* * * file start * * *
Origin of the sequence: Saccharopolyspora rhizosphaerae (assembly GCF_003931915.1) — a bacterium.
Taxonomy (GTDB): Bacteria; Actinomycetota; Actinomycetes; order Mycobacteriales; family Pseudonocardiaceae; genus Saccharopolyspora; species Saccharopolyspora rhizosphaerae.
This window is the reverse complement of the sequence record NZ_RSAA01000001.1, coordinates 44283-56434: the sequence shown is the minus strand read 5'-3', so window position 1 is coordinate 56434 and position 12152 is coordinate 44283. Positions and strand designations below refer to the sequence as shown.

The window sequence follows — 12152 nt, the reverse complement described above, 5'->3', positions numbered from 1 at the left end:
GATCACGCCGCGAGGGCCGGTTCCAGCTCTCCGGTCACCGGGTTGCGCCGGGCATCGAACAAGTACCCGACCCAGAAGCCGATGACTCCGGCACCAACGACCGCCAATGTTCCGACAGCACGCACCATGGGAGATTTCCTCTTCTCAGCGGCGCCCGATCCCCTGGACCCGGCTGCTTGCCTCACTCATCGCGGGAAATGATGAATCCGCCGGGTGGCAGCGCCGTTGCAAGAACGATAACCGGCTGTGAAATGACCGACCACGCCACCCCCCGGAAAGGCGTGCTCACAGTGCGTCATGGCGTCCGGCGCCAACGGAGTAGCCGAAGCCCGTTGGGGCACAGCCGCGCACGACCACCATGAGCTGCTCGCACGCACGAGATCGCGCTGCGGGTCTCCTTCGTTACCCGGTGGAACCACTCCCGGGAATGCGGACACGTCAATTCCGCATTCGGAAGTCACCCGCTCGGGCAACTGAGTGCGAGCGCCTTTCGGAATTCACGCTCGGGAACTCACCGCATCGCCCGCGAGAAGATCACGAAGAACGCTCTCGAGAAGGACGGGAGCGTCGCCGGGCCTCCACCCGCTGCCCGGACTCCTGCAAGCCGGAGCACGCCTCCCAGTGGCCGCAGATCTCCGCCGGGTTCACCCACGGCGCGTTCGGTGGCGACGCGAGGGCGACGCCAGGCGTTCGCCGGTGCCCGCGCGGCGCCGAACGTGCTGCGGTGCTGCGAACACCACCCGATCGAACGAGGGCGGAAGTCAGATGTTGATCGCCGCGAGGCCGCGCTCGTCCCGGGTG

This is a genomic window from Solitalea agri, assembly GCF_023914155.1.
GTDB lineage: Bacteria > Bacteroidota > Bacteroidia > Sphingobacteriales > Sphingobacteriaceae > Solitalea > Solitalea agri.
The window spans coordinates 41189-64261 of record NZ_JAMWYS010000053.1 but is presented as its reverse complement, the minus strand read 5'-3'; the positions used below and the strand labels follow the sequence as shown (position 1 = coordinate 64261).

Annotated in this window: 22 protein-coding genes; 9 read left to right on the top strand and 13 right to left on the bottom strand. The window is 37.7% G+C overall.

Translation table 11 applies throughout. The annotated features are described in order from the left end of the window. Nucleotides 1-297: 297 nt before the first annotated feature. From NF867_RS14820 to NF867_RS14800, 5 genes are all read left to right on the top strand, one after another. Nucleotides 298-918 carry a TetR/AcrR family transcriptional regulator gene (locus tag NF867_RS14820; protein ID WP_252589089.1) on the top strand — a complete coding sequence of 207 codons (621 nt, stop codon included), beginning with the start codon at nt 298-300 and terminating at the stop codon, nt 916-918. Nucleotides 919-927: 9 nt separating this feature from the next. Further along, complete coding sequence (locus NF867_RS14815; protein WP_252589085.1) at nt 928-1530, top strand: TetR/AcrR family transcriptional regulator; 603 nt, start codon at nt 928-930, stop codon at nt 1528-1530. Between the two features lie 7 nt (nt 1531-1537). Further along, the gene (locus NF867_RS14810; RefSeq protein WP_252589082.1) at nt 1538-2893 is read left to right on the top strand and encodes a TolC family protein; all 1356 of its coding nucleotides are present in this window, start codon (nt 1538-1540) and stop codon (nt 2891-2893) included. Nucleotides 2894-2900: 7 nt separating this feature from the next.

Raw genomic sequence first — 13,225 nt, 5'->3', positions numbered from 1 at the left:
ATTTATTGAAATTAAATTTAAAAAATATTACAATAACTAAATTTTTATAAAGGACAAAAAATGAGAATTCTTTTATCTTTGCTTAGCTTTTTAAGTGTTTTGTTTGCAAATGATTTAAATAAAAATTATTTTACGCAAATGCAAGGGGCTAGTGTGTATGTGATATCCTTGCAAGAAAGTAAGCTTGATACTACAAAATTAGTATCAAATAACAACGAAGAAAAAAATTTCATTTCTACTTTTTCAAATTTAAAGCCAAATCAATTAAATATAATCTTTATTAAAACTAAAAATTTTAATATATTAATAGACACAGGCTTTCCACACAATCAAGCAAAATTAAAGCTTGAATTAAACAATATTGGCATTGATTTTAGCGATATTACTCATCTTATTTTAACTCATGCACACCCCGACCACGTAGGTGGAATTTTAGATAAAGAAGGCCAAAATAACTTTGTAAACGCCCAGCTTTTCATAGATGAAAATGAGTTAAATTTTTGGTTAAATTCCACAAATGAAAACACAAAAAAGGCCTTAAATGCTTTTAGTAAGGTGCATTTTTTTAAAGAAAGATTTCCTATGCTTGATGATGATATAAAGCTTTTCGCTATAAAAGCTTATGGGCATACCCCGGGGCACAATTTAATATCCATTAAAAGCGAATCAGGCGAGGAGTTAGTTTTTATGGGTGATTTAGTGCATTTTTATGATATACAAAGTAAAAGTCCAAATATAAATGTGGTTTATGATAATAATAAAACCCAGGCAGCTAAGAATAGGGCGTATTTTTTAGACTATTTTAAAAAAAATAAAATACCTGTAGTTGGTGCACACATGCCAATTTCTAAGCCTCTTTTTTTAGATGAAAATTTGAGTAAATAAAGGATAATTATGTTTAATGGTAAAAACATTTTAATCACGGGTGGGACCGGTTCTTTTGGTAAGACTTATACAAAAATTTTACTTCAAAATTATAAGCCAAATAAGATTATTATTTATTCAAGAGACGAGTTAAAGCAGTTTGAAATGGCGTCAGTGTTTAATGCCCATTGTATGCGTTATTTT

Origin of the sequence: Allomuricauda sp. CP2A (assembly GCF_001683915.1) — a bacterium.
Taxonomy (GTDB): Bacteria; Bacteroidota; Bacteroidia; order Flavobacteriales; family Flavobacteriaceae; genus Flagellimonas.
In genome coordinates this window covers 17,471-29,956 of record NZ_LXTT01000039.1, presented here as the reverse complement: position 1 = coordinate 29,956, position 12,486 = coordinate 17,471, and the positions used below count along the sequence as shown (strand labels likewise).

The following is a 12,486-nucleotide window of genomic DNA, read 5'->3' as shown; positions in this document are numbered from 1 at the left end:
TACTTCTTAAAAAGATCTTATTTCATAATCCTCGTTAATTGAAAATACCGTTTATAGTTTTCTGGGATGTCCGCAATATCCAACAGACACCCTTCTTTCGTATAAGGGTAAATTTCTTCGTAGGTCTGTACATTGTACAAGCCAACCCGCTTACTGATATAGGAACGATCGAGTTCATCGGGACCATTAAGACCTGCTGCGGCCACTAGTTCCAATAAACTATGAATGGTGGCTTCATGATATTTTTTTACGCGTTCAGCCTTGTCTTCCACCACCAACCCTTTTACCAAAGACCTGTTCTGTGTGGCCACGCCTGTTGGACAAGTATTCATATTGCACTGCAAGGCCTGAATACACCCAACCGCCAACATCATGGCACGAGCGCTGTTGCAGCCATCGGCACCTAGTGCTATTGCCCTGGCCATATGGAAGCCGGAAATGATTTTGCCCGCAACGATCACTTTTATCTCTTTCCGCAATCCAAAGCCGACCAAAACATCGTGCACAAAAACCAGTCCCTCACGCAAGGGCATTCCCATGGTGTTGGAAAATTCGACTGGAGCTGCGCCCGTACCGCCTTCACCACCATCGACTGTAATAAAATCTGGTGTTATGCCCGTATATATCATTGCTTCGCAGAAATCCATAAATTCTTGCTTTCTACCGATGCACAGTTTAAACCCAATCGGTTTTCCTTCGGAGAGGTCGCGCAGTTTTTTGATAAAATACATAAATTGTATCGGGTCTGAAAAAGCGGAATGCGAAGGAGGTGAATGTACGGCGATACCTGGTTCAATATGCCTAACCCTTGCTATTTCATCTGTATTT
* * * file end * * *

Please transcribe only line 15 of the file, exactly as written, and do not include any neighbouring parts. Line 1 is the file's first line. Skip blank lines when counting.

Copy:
In genome coordinates this window covers 17,471-29,956 of record NZ_LXTT01000039.1, presented here as the reverse complement: position 1 = coordinate 29,956, position 12,486 = coordinate 17,471, and the positions used below count along the sequence as shown (strand labels likewise).